Human rights are one of the most important branches of international law in the world today. The Holocaust and the atrocities of the Second World War meant that human rights were a concern of the international community. Today, all States have assumed obligations under international treaties that guarantee individuals a wide range of rights in times of peace and conflict. Other obligations for States and other actors derive from customary law. Under the auspices of the United Nations and regional organizations, several bodies have been established to monitor violations of human rights. Despite these efforts, we continue to live in a world where many face widespread violations of their human rights. This course provides participants with a solid understanding of the international legal regime for the protection of human rights. The course will cover a wide range of human rights protection issues, starting with the fundamental instruments and principles of international human rights law and ending with the challenges of going beyond the framework of the primarily state-centred obligations recognized by this regime. We will review key human rights instruments and enforcement mechanisms established under international law, and will also pay particular attention to the rights of vulnerable individuals and groups. We will also closely follow the discussions on the theoretical and legal functioning of the international human rights system.
Are human rights really «universal»? Are some human rights more important than others? How can human rights standards be applied to non-traditional actors such as businesses and terrorist groups? Do the new «collective rights» strengthen or undermine human rights? These and many other questions will guide and deepen our understanding of the principles underlying the human rights regime and how international law works and does not work in the world of human rights protection. This course will examine the legal framework of ius ad bellum in international law. The prohibition of the use of force is a matter of customary international law. Recently, however, the prohibition on the use of force has been severely challenged because of the broad interpretation of the exceptions contained in the Charter of the United Nations. The course will examine and discuss, among other things, the definitions and scope of international armed conflicts, armed attacks and aggressions. The scope of the law will be examined through the interpretation of the principles of self-defence through the prism of the historical ICJ cases and through the positions taken by the States themselves. Students will examine the UN Security Council`s authorization for the use of force in specific cases. The analysis of the use of force in terms of invitation and preventive self-defence, humanitarian interventions, the responsibility to protect, as well as the occurrence of «involuntary and unfit» tests will influence a state of fluidity of the use of force in practice. Students will examine the legitimacy of broad interpretations of exceptions contained in the Charter of the United Nations in relation to State practice.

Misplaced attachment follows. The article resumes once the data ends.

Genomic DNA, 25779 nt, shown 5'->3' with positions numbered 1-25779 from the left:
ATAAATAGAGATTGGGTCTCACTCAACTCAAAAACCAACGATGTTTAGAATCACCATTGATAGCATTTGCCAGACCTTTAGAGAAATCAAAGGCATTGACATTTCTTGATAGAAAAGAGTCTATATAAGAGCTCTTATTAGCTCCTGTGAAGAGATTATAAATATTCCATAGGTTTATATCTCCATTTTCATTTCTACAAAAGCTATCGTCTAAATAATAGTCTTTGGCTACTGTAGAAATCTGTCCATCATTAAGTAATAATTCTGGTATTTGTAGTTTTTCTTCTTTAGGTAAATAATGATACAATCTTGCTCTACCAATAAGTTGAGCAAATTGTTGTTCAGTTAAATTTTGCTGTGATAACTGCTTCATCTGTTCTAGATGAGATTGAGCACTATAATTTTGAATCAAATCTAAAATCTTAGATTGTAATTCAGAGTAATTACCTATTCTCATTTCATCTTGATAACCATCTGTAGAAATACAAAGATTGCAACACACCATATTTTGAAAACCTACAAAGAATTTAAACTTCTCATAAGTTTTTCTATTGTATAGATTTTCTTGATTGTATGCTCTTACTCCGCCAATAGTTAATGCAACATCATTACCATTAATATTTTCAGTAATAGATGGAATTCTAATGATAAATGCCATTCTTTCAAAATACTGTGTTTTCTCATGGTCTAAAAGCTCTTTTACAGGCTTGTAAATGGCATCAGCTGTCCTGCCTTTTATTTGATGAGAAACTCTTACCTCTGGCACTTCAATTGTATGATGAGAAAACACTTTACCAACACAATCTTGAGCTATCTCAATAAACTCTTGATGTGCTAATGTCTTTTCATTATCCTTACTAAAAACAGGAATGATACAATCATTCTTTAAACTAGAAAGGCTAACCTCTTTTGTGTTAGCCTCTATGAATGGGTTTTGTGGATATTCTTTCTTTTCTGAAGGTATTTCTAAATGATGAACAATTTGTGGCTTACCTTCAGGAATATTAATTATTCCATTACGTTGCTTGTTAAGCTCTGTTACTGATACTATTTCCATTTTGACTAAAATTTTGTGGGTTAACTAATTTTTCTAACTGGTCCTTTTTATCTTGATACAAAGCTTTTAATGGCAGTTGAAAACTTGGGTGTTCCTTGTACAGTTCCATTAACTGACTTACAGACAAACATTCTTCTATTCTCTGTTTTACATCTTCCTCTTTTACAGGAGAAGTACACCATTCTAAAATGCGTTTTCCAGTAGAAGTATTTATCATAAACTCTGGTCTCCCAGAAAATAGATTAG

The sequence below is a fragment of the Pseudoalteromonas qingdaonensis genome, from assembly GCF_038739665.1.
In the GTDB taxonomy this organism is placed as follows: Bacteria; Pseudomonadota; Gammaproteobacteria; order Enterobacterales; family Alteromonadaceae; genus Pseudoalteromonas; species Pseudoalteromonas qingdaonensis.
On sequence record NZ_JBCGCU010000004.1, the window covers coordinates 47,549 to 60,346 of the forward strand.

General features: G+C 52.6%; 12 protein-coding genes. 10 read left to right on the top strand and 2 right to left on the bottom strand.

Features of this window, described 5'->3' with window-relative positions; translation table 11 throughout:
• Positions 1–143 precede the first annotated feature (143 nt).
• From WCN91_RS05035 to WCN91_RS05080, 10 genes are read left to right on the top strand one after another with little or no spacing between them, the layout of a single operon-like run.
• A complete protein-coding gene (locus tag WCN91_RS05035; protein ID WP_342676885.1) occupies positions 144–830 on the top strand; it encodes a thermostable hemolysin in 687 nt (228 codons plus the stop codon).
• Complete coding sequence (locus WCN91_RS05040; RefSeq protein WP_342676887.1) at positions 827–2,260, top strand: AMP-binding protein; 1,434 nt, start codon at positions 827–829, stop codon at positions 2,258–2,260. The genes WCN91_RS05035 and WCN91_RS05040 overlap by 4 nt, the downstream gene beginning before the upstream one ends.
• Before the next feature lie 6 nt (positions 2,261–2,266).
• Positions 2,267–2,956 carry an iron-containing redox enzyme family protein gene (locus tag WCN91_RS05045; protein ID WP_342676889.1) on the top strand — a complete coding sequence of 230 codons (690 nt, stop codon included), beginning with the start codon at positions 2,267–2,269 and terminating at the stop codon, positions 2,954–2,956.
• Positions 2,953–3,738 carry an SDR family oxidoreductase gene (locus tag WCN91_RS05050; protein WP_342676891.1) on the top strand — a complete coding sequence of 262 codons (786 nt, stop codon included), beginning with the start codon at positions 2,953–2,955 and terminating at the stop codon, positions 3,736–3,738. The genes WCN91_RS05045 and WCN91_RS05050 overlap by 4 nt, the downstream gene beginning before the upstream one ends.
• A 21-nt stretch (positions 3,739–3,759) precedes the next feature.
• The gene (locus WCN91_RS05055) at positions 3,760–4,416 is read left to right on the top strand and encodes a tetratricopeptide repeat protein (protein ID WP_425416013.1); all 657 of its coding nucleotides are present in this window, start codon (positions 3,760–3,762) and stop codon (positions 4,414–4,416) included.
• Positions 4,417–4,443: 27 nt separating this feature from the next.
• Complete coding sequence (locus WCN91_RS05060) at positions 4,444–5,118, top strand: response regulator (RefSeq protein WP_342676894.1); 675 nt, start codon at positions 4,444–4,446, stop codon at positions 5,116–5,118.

There are three critical elements about this degree. First, students are prepared for peace and conflict studies and take a course on the structure of the United Nations. In the next phase, students take core courses in international justice, including law related to armed conflict, vulnerable peoples, and transitional justice, among others. The third level is designed to provide students with a practical understanding and basic advocacy skills. Students choose a specialization and are expected to gain a comprehensive understanding of legal and governmental bodies and processes. You will develop skills in various areas of advocacy, including legal briefing, research and negotiation. Tuition for the program is $19,500 and the program is expected to be completed in one year. There are scholarships for professors from other universities, refugees and asylum-seekers in a regular situation, Costa Rican citizens and students from partner universities.